Digithurst And The Internet

Rather misleading, as there was no ‘Digithurst and the Internet’. The online experience was simulated but never implemented for real, perhaps out of fear of that ghost in the machine. So, from the bench at the side of the pitch, this is how I saw the game unfold.

One of the ‘what ifs’ of history imagines a world in which the Berlin Wall still stands. How would the Stasi operate in the social media age? Marx believed it was important to penetrate the façade of ‘the individual’ to its social roots; without doing so, the individual appears as a chaotic conception, an assembly of social relations. We are assuming, of course, some of those left in the Stasi after it downsized would be Marxists keen to bring their ideology to social networks. And the Stasi would downsize because, with everyone posting personal details on Facebook and Tweeting every thought and action, who needs 180,000 watchers and informers? The Stasi would still have to trawl through Gigabytes of timelines, but no doubt someone at Robotron would create a piece of software to watch over the population of the DDR, a Stasi bot to unravel that ‘chaotic conception.’ Would this mirror image of social media influence our attitude to Facebook and Twitter in the West?

During the forty years in which it spied on the population of East Germany, the Stasi collected a massive amount of data, all of it committed to paper and cumbersome to access. It was the fear the collection of information engendered, as much as the content of the files, that was used to terrorise the citizen. The suspicion that a colleague or member of your own family was an informer saw you self-censor your thoughts and actions. Today the social media user supplies personal information openly and willingly and has no qualms about other family members doing the same. Nor do they seem to care much about how the information is used, or even if it is accessible by the state and commercial organisations. Streams of consciousness committed to databases are available for deconstruction and analysis. The social media user has no way of knowing what information is extracted from their timeline, or who is extracting it. They could be betraying themselves, their friends and members of their family. Social media has become a mass surveillance tool and, despite living in a free and democratic society, we are never sure who is watching, or why …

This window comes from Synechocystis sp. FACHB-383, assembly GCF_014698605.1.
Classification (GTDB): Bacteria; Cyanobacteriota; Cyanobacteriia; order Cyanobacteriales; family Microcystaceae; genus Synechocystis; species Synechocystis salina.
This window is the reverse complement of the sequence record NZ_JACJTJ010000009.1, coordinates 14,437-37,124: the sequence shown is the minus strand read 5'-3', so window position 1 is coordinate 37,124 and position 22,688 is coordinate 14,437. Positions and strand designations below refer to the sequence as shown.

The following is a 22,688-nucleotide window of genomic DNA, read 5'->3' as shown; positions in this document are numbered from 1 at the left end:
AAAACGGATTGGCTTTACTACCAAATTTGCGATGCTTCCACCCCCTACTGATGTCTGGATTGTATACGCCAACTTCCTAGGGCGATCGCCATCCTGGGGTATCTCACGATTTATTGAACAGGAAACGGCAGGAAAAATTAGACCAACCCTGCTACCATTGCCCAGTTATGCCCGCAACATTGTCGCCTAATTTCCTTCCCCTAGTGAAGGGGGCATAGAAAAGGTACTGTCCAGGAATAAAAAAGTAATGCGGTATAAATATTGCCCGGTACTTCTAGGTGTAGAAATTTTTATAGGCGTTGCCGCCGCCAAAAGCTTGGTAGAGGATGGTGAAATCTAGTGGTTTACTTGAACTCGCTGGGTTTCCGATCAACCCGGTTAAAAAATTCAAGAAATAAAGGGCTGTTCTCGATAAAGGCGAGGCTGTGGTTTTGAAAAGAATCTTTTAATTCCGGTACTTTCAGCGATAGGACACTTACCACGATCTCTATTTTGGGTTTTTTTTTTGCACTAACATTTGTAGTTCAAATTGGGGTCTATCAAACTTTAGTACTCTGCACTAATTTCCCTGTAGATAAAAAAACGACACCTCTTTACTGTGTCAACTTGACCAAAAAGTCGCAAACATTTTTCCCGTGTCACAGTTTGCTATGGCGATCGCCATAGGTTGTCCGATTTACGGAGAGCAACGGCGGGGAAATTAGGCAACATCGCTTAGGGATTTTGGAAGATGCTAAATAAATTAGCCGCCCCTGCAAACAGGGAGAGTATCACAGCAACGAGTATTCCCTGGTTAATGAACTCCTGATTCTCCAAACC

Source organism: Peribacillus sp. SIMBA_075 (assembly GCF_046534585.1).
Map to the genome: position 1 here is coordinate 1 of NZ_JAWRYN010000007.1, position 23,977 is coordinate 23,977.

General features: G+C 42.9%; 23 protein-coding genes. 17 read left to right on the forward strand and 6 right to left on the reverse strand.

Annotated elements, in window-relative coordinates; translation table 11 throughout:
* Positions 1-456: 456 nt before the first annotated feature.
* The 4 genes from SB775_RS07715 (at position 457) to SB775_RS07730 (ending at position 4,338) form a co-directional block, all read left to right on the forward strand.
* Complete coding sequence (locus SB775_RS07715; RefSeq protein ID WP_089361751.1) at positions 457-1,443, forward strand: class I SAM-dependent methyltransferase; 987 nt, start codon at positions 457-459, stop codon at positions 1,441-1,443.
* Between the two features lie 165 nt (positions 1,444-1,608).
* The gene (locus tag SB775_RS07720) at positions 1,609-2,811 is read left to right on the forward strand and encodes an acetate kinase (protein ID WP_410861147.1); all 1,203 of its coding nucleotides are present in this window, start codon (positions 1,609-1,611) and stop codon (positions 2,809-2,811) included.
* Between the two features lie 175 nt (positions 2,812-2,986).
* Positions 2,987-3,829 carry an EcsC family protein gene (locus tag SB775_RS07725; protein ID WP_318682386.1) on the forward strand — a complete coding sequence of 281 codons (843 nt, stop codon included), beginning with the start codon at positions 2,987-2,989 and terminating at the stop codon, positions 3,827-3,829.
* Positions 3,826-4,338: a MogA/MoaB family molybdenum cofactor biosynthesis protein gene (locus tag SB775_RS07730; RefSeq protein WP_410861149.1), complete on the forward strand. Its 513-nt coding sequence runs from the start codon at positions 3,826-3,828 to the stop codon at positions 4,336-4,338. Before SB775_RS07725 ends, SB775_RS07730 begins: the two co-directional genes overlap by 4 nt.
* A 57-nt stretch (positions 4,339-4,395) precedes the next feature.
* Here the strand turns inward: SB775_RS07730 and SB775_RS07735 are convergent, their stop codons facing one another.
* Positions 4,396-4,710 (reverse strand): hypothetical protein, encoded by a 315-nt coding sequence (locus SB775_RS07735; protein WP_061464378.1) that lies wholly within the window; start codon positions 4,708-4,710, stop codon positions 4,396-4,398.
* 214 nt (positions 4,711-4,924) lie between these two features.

… The dot-com crash came as something of a shock; obviously information wasn’t quite as friction-free as we had been led to believe. Content was expensive to manufacture and, even though it cost next to nothing to deliver, no one was consuming. Julie from Westminster Press was right and Bill Gates, CEO of Microsoft, was wrong. Except, unlike the demise of the Infobahn, rumours of the death of the Internet proved greatly exaggerated. Corporate America had seen the future and was determined to make it work. Accelerating time was the only way to revive a stagnating US economy. Between 2002 and 2008, banks, venture capitalists and corporations poured dollar bills into Internet companies almost as fast as Alan Greenspan could print them. Almost all the money in the world was spent persuading consumers to go online – not just to buy goods, but to consume information.

These days, time moves so fast we have lost track of it altogether. Social media has blurred the distinction between work and leisure time. Facebook is used as a business tool and for social interaction, advertising and delivering news. Tablets, smartphones and Wi-Fi in Starbucks have ended the concept of an eight-hour working day. We surrender so much of our time to networks that we are forced to use Amazon Prime to buy some of it back. Meanwhile, the volume of information we are expected to consume continues to grow. I wrote numerous articles on information overflow and the impact of virtualisation during those last two years at Digithurst, most ignored by a publishing industry which has since wandered blindly into the digital age.

The transience and brevity of social media is the Internet’s response to the growing volume of information we are expected to consume. We have the instantly disposable 140-character news story, and a compression of language so bizarre it makes you want to LOL. Text, which is too time consuming to translate into a concept, now takes second place to pictures and video; our thoughts have been replaced by moving images. Information has become addictive, a dopamine rush; the 21st century’s LSD. While we perceive it as mind expanding, taking us to a higher level of conscienceless, in reality it merely overloads our senses. Within this infosphere, increasingly removed from physical space and devoid of a coherent narrative, we are losing sight of reality and our sense of ‘self’. As with LSD, quite where the Internet trip ultimately takes us is unclear; perhaps the hedonistic immortality of Keith Richards, the enlightened worldview of Bob Dylan, or maybe the brain-fried demise of Syd Barratt.

... (Extracts from The Ghost in the Labyrinth by Peter Kruger)

Interview with Author

The Virtual Futures Conference in Warwick in 1995 was a turning point in the evolution of networks as the Internet gained popularity and ceased to be a virtual playground and laboratory for utopians and changed the way we perceived the world around us and our sense of ‘self’

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